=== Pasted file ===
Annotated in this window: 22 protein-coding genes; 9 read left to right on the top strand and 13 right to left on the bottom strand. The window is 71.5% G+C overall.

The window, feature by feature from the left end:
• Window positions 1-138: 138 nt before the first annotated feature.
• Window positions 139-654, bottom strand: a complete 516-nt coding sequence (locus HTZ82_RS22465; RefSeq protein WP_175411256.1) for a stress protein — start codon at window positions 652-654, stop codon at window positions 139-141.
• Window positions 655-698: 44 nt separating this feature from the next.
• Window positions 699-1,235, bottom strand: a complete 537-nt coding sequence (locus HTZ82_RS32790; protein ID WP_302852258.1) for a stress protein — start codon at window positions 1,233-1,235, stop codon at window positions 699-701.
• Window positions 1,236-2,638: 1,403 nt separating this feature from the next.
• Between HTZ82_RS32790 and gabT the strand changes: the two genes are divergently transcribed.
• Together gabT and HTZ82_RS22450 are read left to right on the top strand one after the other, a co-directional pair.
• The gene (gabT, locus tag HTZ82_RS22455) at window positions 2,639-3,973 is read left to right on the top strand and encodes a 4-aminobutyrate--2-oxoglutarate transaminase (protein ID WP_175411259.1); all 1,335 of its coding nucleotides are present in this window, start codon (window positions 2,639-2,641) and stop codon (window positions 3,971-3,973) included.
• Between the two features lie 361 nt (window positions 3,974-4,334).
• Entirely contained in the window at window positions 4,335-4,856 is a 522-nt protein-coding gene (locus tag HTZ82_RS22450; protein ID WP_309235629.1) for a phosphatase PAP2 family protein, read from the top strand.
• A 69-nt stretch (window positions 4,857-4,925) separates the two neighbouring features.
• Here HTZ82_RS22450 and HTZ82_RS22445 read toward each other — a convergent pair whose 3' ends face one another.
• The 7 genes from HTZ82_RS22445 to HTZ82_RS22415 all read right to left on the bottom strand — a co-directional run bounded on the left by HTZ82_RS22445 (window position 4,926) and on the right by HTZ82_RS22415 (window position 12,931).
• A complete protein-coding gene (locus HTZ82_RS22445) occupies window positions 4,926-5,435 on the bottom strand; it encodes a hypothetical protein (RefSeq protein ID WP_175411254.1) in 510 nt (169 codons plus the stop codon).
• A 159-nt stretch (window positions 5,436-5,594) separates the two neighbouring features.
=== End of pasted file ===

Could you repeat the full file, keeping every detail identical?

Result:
Annotated in this window: 22 protein-coding genes; 9 read left to right on the top strand and 13 right to left on the bottom strand. The window is 71.5% G+C overall.

The window, feature by feature from the left end:
• Window positions 1-138: 138 nt before the first annotated feature.
• Window positions 139-654, bottom strand: a complete 516-nt coding sequence (locus HTZ82_RS22465; RefSeq protein WP_175411256.1) for a stress protein — start codon at window positions 652-654, stop codon at window positions 139-141.
• Window positions 655-698: 44 nt separating this feature from the next.
• Window positions 699-1,235, bottom strand: a complete 537-nt coding sequence (locus HTZ82_RS32790; protein ID WP_302852258.1) for a stress protein — start codon at window positions 1,233-1,235, stop codon at window positions 699-701.
• Window positions 1,236-2,638: 1,403 nt separating this feature from the next.
• Between HTZ82_RS32790 and gabT the strand changes: the two genes are divergently transcribed.
• Together gabT and HTZ82_RS22450 are read left to right on the top strand one after the other, a co-directional pair.
• The gene (gabT, locus tag HTZ82_RS22455) at window positions 2,639-3,973 is read left to right on the top strand and encodes a 4-aminobutyrate--2-oxoglutarate transaminase (protein ID WP_175411259.1); all 1,335 of its coding nucleotides are present in this window, start codon (window positions 2,639-2,641) and stop codon (window positions 3,971-3,973) included.
• Between the two features lie 361 nt (window positions 3,974-4,334).
• Entirely contained in the window at window positions 4,335-4,856 is a 522-nt protein-coding gene (locus tag HTZ82_RS22450; protein ID WP_309235629.1) for a phosphatase PAP2 family protein, read from the top strand.
• A 69-nt stretch (window positions 4,857-4,925) separates the two neighbouring features.
• Here HTZ82_RS22450 and HTZ82_RS22445 read toward each other — a convergent pair whose 3' ends face one another.
• The 7 genes from HTZ82_RS22445 to HTZ82_RS22415 all read right to left on the bottom strand — a co-directional run bounded on the left by HTZ82_RS22445 (window position 4,926) and on the right by HTZ82_RS22415 (window position 12,931).
• A complete protein-coding gene (locus HTZ82_RS22445) occupies window positions 4,926-5,435 on the bottom strand; it encodes a hypothetical protein (RefSeq protein ID WP_175411254.1) in 510 nt (169 codons plus the stop codon).
• A 159-nt stretch (window positions 5,436-5,594) separates the two neighbouring features.